Please use this identifier to cite or link to this item: http://hdl.handle.net/2440/85970
Citations
Scopus Web of Science® Altmetric
?
?
Type: Journal article
Title: Comparative responses to temperature of the major canopy species of Tasmanian cool temperate rainforest and their ecological significance. I. Foliar frost-resistance
Author: Read, J.
Hill, R.S.
Citation: Australian Journal of Botany, 1988; 36(2):131-143
Publisher: CSIRO Publishing
Issue Date: 1988
ISSN: 0067-1924
1444-9862
Statement of
Responsibility: 
Jennifer Read and Robert S. Hill
Abstract: Foliar frost resistance has been determined using the conductivity method in the rainforest canopy species Nothofagus cunninghamii (Hook.) Oerst., Atherosperma moschatum Labill., Eucryphia lucida (Labill.) Bail]., Phyllocladus aspleniifolius (Labill.) Hook. f. and Athrotaxis selaginoides D. Don in glasshouse experiments and seasonal measurements at Mt Field National Park, Tasmania. Some determinations of frost resistance were also made in Lagarostrobos franklinii (Hook. f.) C. J. Quinn and Nothofagus gunnii (Hook. f.) Oerst. The general trend of foliar frost resistance is in the order A. moschatum < P. aspleniifolius < E. lucida < A. selaginoides < N. cunninghamii. This is consistent with the infrequency of A. moschatum at the higher altitudes, its occupation of the lower canopy in old rainforest and its infrequent establishment on exposed sites. P. aspleniifolius is more common at high altitudes than E. lucida but has a lower foliar frost resistance. A. selaginoides and N. cunninghamii have a high frost resistance consistent with their occurrence at high altitudes and on exposed sites. However, A. selaginoides does not have the superior frost resistance predicted by its occurrence at higher altitudes than N. cunninghamii. The leaves of N. gunnii (winter-deciduous) have a low summer frost resistance relative to the co-occurring evergreen species A. selaginoides and N. cunninghamii. L. franklinii has a higher frost resistance than predicted from its infrequent occurrence at high altitudes.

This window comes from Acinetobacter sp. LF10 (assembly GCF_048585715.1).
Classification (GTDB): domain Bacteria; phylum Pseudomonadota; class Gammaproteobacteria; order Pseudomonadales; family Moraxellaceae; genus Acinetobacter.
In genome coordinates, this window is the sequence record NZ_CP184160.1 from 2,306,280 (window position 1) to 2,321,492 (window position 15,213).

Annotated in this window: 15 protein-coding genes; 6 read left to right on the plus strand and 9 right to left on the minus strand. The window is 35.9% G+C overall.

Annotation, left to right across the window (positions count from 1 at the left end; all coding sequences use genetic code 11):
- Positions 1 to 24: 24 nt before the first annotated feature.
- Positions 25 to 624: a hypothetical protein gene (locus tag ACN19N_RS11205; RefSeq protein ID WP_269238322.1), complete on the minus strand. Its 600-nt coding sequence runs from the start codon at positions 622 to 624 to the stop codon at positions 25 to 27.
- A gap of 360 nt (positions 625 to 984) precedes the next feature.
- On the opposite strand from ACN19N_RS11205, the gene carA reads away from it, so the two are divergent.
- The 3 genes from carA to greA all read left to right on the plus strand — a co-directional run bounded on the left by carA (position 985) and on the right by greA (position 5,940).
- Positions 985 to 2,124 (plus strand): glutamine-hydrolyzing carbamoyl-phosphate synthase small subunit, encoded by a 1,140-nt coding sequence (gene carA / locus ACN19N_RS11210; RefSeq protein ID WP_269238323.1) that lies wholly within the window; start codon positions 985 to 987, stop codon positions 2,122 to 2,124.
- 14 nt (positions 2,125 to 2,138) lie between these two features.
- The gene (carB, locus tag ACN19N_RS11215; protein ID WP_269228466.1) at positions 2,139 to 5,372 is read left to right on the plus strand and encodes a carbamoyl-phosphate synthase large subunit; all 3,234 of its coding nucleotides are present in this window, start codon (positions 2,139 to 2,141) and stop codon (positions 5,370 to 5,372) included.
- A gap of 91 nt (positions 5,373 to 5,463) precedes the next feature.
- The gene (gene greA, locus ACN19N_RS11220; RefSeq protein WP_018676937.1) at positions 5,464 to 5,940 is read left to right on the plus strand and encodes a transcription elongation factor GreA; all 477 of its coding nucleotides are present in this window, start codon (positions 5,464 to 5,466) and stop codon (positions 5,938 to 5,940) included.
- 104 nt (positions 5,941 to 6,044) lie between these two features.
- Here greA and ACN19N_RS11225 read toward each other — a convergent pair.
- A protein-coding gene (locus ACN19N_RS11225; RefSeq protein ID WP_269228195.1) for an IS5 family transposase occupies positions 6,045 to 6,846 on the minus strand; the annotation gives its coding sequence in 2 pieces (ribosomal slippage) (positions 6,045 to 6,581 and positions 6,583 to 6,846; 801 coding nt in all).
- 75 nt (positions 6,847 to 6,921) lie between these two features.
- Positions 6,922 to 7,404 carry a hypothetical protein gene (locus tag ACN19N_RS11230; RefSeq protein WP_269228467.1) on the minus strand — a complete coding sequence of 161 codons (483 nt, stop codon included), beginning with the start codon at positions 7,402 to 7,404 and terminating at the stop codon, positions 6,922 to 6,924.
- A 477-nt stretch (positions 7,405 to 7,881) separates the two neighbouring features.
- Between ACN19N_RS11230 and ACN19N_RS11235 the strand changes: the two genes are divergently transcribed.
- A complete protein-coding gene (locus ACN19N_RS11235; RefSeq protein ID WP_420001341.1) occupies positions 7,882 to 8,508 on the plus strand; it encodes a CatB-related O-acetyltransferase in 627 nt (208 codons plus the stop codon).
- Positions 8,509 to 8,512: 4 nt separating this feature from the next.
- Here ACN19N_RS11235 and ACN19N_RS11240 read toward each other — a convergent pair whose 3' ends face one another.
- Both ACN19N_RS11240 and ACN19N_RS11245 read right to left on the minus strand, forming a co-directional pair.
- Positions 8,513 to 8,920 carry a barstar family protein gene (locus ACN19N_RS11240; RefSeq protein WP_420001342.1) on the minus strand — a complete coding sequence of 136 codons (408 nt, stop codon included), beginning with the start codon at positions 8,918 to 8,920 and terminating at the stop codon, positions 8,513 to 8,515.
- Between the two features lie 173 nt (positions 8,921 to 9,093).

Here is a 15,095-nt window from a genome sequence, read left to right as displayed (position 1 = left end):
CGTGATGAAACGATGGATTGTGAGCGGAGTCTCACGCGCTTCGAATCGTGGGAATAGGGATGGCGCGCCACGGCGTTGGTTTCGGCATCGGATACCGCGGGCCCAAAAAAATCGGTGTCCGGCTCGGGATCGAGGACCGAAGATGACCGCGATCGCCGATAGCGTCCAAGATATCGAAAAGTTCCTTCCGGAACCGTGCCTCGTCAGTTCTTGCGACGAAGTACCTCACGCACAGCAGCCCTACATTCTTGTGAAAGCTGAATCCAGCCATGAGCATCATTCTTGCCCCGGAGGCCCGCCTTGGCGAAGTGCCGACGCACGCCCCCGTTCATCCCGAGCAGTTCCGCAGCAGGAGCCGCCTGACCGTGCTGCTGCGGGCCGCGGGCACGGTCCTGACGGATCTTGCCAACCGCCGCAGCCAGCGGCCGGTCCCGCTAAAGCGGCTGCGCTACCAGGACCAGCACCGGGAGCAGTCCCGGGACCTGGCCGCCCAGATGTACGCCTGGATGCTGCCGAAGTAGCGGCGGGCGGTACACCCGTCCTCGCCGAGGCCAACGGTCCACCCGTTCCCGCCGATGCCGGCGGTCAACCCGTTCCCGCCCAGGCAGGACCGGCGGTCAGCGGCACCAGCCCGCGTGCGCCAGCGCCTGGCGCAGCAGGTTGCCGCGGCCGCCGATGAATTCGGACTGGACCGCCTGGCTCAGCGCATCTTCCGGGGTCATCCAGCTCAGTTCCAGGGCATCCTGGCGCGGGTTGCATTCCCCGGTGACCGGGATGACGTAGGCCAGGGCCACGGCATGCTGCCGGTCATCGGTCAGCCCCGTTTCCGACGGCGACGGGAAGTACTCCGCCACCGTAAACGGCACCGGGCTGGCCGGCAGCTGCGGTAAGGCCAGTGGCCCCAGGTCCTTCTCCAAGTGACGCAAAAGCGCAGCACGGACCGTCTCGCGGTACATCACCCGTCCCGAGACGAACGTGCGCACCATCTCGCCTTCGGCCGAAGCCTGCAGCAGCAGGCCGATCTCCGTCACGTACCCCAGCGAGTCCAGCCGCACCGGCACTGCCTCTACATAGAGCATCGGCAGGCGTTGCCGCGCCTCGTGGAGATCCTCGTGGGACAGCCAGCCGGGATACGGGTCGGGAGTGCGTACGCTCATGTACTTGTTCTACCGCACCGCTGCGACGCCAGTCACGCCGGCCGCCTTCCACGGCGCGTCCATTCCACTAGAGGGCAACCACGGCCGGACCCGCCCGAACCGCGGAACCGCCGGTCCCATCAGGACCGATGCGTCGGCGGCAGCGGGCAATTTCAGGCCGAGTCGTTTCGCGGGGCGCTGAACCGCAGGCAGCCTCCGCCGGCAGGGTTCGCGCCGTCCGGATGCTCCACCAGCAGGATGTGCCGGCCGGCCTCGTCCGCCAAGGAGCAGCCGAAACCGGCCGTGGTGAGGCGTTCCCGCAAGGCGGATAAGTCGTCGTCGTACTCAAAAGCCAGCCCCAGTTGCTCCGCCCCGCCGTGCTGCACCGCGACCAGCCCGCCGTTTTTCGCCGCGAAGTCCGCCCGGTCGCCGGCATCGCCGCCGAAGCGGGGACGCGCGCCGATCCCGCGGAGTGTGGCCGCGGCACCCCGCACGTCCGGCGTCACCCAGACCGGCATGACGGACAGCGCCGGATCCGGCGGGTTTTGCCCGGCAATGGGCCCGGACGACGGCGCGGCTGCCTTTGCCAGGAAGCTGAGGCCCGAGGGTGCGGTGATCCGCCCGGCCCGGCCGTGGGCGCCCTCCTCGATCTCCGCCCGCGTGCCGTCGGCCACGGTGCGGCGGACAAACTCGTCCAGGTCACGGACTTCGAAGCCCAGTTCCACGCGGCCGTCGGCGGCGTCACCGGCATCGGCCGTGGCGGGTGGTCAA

Rights: © CSIRO 1988
RMID: 0030009289
DOI: 10.1071/BT9880131
Appears in Collections:Ecology, Evolution and Landscape Science publications

Files in This Item:
There are no files associated with this item.


Items in DSpace are protected by copyright, with all rights reserved, unless otherwise indicated.